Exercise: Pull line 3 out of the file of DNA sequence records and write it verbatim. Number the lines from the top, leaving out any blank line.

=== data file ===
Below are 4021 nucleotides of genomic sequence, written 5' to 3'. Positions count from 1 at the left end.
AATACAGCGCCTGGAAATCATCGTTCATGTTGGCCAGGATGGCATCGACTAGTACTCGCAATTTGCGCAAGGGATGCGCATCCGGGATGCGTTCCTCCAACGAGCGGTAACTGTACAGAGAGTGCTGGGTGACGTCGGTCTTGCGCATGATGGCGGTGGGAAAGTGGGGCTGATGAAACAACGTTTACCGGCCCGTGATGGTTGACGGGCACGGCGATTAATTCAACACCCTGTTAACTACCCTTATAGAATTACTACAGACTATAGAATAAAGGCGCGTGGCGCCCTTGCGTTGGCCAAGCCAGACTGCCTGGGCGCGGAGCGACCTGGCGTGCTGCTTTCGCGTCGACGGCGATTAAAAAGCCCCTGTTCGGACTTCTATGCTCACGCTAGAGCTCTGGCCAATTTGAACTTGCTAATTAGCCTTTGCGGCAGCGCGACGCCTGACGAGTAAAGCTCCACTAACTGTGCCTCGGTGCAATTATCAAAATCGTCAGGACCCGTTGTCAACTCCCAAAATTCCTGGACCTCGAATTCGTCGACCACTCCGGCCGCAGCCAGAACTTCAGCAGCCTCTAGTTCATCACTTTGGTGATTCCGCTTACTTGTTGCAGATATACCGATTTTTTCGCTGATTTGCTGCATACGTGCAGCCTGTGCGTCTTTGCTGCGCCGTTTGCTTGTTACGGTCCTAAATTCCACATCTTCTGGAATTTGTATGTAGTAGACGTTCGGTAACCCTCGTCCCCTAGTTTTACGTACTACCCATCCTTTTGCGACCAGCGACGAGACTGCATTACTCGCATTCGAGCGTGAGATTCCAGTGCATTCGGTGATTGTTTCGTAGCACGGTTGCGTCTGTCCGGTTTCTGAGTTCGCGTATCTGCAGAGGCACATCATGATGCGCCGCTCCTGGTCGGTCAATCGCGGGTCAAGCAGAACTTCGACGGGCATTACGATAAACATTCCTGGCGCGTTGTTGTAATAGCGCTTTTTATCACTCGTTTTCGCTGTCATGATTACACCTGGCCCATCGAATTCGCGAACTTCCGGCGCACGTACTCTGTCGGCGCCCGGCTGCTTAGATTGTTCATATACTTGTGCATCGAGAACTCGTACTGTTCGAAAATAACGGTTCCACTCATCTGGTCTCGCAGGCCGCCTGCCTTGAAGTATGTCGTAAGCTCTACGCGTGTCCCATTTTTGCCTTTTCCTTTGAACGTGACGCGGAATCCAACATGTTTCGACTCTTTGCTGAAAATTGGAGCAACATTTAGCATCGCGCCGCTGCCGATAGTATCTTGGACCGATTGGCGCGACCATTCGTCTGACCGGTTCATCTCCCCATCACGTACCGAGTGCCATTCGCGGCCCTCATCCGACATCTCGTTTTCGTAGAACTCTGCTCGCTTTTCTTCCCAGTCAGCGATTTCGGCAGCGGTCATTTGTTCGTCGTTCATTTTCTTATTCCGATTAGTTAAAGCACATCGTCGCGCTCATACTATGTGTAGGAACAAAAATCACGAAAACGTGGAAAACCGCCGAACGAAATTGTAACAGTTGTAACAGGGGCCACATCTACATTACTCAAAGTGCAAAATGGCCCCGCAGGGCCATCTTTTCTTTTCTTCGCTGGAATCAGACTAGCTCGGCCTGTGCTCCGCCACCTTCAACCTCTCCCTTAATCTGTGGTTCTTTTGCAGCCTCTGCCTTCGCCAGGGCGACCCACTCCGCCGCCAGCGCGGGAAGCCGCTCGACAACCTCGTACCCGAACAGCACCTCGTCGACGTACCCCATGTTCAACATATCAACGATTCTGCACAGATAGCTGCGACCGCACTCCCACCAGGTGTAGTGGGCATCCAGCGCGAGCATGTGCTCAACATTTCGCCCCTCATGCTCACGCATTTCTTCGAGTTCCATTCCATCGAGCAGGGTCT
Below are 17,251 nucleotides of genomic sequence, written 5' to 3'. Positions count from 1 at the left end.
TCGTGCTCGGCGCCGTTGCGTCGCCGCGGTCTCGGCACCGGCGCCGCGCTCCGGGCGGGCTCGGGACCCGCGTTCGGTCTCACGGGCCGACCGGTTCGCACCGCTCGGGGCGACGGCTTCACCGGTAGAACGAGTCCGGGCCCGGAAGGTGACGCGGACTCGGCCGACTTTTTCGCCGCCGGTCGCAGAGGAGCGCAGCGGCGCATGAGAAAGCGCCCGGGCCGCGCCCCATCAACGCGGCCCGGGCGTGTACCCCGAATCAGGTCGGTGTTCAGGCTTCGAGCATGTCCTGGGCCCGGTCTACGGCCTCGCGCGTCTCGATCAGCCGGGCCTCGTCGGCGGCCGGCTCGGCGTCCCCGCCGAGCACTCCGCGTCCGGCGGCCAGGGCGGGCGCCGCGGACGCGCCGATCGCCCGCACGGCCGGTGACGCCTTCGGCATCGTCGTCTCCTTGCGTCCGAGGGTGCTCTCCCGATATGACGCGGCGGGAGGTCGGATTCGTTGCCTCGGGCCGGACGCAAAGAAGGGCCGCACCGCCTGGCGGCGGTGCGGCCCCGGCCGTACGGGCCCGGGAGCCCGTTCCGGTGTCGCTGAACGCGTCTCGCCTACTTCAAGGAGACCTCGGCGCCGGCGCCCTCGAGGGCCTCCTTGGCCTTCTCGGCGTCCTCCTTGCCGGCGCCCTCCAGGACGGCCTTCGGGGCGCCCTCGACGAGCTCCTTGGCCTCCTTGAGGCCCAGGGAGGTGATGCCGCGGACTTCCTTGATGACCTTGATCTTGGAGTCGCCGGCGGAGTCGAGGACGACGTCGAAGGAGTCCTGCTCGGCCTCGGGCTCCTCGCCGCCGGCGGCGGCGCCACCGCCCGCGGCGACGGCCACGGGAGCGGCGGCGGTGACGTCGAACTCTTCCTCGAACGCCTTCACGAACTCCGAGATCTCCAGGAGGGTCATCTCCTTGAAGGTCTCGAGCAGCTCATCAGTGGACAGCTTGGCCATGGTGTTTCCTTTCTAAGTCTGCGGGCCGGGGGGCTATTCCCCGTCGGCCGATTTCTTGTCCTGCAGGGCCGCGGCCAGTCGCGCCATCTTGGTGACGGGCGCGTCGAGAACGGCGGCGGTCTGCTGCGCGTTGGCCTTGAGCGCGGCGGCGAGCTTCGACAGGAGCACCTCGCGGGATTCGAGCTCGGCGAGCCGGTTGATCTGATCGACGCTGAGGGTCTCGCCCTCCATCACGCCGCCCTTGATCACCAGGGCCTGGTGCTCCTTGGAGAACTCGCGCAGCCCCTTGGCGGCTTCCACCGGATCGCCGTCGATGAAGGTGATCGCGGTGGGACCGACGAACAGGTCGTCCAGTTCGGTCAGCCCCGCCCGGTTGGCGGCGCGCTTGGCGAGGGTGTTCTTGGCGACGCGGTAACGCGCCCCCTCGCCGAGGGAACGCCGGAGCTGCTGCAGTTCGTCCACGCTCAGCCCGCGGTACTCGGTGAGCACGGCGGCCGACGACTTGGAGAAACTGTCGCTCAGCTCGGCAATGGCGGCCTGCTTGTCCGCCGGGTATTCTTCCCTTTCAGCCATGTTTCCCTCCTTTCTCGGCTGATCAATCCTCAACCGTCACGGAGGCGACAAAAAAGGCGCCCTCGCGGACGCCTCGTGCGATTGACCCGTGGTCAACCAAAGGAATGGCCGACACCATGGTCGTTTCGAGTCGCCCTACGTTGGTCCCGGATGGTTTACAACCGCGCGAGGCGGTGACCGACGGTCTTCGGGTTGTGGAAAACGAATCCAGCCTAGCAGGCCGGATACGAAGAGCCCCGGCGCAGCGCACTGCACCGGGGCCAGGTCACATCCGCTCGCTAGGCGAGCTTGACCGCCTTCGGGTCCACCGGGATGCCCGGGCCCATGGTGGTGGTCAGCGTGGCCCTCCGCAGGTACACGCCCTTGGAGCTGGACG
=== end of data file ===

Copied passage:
Below are 17,251 nucleotides of genomic sequence, written 5' to 3'. Positions count from 1 at the left end.